Research will shortly be moving into phase two, which will involve engineering rice to allow the team to test the gene function. In addition, for the first time, natural variations in rice are being studied using IRRI's world gene bank of rice to look for natural variation. In total, the project is expected to span over a 15 year period.
As a result of research into the re-engineering of photosynthesis in rice being conducted by this group, rice plants that can produce 50 per cent more grain using less fertilizer and less water will be brought a step closer to reality. The project will also act as a model project for changing any other C3 crops, (e.g. wheat and barley), into C4.
Professor Paul Quick from the University of Sheffield's Department of Animal and Plant Sciences is heading up the team, which includes a team of 70 researchers, as well as 20 international collaborators world-wide. He will be working with Professor Richard Leegood, also from the Universitys Department of Animal and Plant Sciences and Professor Peter Horton, FRS, who has collaborated with the IRRI on improving rice photosynthesis for over 15 years.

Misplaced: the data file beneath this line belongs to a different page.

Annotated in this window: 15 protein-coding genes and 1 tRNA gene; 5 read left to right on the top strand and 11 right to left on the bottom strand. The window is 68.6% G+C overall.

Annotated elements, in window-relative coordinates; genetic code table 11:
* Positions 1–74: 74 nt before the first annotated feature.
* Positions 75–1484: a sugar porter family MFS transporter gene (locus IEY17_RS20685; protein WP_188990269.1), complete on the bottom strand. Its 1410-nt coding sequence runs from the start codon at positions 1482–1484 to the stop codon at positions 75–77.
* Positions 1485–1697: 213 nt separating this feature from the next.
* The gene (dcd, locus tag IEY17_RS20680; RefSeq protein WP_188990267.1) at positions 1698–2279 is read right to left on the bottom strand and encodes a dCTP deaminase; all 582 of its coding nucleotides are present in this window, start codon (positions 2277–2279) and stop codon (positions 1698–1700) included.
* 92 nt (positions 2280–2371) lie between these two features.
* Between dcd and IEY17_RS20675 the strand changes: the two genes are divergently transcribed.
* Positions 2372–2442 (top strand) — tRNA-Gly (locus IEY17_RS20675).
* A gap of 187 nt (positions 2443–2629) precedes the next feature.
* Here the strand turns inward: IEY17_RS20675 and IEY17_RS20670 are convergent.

Professor Paul Quick, from the Department of Animal and Plant Sciences at the University of Sheffield, said: "C4 rice is a completely novel idea. Nowhere else in the world and never before have scientists been able to supercharge a C3 plant and convert its photosynthetic mechanism into C4. A C4 photosynthetic engine in rice would increase the efficiency of solar energy conversion by 50 per cent and nearly double its water use efficiency, as well as improving its fertilizer-use
|Contact: Shemina Davis|
University of Sheffield